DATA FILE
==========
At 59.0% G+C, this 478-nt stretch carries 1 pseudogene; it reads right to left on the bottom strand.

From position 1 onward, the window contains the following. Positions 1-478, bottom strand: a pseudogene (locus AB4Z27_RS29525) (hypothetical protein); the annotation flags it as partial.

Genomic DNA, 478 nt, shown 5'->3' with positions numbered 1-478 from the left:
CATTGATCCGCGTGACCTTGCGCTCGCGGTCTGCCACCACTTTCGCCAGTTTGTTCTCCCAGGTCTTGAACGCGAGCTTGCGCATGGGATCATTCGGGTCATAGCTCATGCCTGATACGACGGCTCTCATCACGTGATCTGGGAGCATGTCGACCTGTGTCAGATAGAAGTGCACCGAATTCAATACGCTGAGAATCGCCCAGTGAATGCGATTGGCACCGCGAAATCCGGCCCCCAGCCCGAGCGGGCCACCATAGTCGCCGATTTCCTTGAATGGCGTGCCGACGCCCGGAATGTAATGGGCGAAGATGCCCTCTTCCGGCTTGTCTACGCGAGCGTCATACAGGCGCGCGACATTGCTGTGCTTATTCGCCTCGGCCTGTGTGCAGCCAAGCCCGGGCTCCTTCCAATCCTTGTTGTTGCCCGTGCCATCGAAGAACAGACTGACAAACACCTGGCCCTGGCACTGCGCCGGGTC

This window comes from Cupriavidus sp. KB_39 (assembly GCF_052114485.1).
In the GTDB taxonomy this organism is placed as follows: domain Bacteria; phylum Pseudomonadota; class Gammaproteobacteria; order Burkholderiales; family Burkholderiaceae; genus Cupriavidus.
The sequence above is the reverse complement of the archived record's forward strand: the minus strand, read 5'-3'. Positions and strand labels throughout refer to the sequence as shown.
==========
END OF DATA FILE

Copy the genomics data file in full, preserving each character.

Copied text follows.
At 59.0% G+C, this 478-nt stretch carries 1 pseudogene; it reads right to left on the bottom strand.

From position 1 onward, the window contains the following. Positions 1-478, bottom strand: a pseudogene (locus AB4Z27_RS29525) (hypothetical protein); the annotation flags it as partial.

Genomic DNA, 478 nt, shown 5'->3' with positions numbered 1-478 from the left:
CATTGATCCGCGTGACCTTGCGCTCGCGGTCTGCCACCACTTTCGCCAGTTTGTTCTCCCAGGTCTTGAACGCGAGCTTGCGCATGGGATCATTCGGGTCATAGCTCATGCCTGATACGACGGCTCTCATCACGTGATCTGGGAGCATGTCGACCTGTGTCAGATAGAAGTGCACCGAATTCAATACGCTGAGAATCGCCCAGTGAATGCGATTGGCACCGCGAAATCCGGCCCCCAGCCCGAGCGGGCCACCATAGTCGCCGATTTCCTTGAATGGCGTGCCGACGCCCGGAATGTAATGGGCGAAGATGCCCTCTTCCGGCTTGTCTACGCGAGCGTCATACAGGCGCGCGACATTGCTGTGCTTATTCGCCTCGGCCTGTGTGCAGCCAAGCCCGGGCTCCTTCCAATCCTTGTTGTTGCCCGTGCCATCGAAGAACAGACTGACAAACACCTGGCCCTGGCACTGCGCCGGGTC

This window comes from Cupriavidus sp. KB_39 (assembly GCF_052114485.1).
In the GTDB taxonomy this organism is placed as follows: domain Bacteria; phylum Pseudomonadota; class Gammaproteobacteria; order Burkholderiales; family Burkholderiaceae; genus Cupriavidus.
The sequence above is the reverse complement of the archived record's forward strand: the minus strand, read 5'-3'. Positions and strand labels throughout refer to the sequence as shown.